The worst part about my childhood wasn’t so much the obsession my mother had with my hair — parted one way one day, another way the next — but her slavish dedication to following the recipes found on packets. For some reason she saw recipes printed for free on a wrapper as being more authentic, more of a bargain than recipes from a cookbook. Everything came with a recipe back then, to give housewives ideas, and they were always things that could be made with minimum fuss and bother, and quickly too.
She went through this period of making cakes from recipes found on flour bags. There was this One-Mix cake that required everything to be whipped up in one bowl — it had raisins in it, and this thick gooey frosting. She made one every week. It was dire. She’d cut huge wedges of it with a garden trowel. That thing was dense, and ever now and then you’d bite into a raisin, which isn’t something you want to find in a cake. My brother would pick all of his out, and end up with a pile of crumbs, in the hopes he’d be excused from eating it. I wasn’t so crafty. I ate as much as I could, and always ended up with constipation.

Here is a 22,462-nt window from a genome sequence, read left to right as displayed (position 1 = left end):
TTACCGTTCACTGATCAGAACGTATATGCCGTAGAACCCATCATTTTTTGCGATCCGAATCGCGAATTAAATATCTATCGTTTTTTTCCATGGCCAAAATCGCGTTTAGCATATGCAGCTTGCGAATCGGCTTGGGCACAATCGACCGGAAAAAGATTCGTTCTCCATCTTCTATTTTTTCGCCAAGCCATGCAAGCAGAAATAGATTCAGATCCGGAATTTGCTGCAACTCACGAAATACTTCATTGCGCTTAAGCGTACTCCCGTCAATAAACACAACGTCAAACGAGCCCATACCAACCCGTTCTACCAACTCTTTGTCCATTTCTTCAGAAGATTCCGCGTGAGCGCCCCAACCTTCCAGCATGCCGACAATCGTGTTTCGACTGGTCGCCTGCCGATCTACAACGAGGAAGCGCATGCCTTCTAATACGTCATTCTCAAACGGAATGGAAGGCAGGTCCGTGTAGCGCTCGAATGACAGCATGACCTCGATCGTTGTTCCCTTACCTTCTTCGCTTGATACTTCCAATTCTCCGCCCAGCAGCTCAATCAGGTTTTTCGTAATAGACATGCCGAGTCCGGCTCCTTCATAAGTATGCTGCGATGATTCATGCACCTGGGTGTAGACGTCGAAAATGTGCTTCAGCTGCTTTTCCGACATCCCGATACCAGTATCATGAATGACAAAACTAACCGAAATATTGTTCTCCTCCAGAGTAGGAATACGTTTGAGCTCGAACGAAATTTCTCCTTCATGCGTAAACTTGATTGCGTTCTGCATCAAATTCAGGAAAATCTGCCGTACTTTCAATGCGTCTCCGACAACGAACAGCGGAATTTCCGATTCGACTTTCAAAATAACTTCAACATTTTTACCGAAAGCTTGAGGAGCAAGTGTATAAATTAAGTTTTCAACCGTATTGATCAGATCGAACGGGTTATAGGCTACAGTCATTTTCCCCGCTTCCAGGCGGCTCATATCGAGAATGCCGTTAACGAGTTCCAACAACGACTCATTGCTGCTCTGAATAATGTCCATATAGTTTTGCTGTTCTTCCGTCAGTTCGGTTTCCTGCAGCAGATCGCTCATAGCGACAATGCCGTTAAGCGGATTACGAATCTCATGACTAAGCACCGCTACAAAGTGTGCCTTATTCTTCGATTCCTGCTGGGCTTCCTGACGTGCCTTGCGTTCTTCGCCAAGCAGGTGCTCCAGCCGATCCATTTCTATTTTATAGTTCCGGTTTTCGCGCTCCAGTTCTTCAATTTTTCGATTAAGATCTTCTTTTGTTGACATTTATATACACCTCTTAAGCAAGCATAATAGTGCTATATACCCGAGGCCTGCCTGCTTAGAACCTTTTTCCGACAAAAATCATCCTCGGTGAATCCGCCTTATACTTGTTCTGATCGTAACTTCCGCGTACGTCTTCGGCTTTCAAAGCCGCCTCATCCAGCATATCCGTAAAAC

Oh look! You have a photo. I can remember clear as day what I was thinking when that was taken. I won’t be able to move my bowels for a week. You can see from my expression how enthused I was.
Eventually Mother remarried. Patrick’s anorexia was hard on her. It’s rare in boys. I think she’s living out on Long Island now.